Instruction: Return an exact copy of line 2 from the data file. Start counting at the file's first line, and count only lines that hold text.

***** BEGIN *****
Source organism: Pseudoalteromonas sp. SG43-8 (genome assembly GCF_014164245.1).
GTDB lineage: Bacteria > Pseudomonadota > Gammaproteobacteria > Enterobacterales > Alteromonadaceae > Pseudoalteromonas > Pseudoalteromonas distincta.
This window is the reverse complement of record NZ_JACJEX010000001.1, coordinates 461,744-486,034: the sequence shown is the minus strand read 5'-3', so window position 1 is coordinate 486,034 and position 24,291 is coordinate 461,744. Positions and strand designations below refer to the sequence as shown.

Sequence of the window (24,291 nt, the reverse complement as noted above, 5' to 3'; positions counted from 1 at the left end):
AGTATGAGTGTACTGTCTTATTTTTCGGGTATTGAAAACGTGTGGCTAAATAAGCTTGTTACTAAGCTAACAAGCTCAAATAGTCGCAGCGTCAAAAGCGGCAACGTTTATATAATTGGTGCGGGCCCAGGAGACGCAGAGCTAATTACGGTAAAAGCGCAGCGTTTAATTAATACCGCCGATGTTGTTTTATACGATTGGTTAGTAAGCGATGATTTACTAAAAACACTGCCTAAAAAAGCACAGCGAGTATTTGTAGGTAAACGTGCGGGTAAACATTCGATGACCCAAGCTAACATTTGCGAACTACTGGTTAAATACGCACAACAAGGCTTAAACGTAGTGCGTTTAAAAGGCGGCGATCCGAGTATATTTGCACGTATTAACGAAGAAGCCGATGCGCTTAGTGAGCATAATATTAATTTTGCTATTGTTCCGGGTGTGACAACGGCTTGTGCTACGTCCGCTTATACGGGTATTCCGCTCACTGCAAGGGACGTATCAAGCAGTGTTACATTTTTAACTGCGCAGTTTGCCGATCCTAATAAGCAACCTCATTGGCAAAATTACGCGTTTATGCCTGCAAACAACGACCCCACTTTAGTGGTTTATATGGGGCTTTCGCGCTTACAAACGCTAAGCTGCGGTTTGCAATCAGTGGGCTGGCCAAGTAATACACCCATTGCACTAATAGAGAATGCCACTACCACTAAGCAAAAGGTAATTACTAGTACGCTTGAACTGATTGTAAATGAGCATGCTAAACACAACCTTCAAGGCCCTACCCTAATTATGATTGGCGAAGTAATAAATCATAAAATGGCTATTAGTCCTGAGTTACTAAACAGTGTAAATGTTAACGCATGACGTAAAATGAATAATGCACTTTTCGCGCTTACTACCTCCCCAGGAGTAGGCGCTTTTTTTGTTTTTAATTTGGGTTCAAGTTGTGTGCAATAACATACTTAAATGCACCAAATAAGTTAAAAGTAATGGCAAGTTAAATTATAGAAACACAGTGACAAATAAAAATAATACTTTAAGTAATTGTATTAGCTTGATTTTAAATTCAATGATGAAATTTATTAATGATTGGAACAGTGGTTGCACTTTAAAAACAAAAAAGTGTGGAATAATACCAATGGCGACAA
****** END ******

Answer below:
GTDB lineage: Bacteria > Pseudomonadota > Gammaproteobacteria > Enterobacterales > Alteromonadaceae > Pseudoalteromonas > Pseudoalteromonas distincta.